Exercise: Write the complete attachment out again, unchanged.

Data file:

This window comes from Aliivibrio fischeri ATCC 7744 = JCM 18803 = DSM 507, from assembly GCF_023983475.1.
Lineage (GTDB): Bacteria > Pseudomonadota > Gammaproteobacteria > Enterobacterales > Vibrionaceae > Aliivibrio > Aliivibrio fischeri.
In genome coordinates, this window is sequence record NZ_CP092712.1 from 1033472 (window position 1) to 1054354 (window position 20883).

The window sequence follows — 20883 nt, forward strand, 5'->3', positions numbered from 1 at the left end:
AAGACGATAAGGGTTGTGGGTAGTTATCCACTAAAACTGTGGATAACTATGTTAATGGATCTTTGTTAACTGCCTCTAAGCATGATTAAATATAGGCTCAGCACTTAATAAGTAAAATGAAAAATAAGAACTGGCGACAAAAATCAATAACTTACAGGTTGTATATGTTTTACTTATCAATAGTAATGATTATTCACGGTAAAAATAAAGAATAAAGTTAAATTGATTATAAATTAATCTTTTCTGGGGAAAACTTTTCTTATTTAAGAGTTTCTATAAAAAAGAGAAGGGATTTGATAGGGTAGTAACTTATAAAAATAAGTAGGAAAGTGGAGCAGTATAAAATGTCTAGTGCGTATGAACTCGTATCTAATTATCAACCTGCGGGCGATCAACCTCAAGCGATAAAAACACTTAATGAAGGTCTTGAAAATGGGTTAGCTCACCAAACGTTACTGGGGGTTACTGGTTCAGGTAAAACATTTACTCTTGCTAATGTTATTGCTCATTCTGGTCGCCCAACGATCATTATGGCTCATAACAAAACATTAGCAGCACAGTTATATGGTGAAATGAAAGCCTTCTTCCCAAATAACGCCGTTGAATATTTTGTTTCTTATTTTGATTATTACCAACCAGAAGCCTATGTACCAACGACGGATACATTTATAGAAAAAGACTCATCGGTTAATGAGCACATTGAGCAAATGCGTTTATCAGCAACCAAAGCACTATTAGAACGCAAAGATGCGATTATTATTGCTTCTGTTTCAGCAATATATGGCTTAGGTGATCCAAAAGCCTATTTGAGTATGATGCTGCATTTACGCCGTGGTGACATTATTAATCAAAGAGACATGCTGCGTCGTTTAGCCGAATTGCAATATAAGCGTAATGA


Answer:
This window comes from Aliivibrio fischeri ATCC 7744 = JCM 18803 = DSM 507, from assembly GCF_023983475.1.
Lineage (GTDB): Bacteria > Pseudomonadota > Gammaproteobacteria > Enterobacterales > Vibrionaceae > Aliivibrio > Aliivibrio fischeri.
In genome coordinates, this window is sequence record NZ_CP092712.1 from 1033472 (window position 1) to 1054354 (window position 20883).

The window sequence follows — 20883 nt, forward strand, 5'->3', positions numbered from 1 at the left end:
AAGACGATAAGGGTTGTGGGTAGTTATCCACTAAAACTGTGGATAACTATGTTAATGGATCTTTGTTAACTGCCTCTAAGCATGATTAAATATAGGCTCAGCACTTAATAAGTAAAATGAAAAATAAGAACTGGCGACAAAAATCAATAACTTACAGGTTGTATATGTTTTACTTATCAATAGTAATGATTATTCACGGTAAAAATAAAGAATAAAGTTAAATTGATTATAAATTAATCTTTTCTGGGGAAAACTTTTCTTATTTAAGAGTTTCTATAAAAAAGAGAAGGGATTTGATAGGGTAGTAACTTATAAAAATAAGTAGGAAAGTGGAGCAGTATAAAATGTCTAGTGCGTATGAACTCGTATCTAATTATCAACCTGCGGGCGATCAACCTCAAGCGATAAAAACACTTAATGAAGGTCTTGAAAATGGGTTAGCTCACCAAACGTTACTGGGGGTTACTGGTTCAGGTAAAACATTTACTCTTGCTAATGTTATTGCTCATTCTGGTCGCCCAACGATCATTATGGCTCATAACAAAACATTAGCAGCACAGTTATATGGTGAAATGAAAGCCTTCTTCCCAAATAACGCCGTTGAATATTTTGTTTCTTATTTTGATTATTACCAACCAGAAGCCTATGTACCAACGACGGATACATTTATAGAAAAAGACTCATCGGTTAATGAGCACATTGAGCAAATGCGTTTATCAGCAACCAAAGCACTATTAGAACGCAAAGATGCGATTATTATTGCTTCTGTTTCAGCAATATATGGCTTAGGTGATCCAAAAGCCTATTTGAGTATGATGCTGCATTTACGCCGTGGTGACATTATTAATCAAAGAGACATGCTGCGTCGTTTAGCCGAATTGCAATATAAGCGTAATGA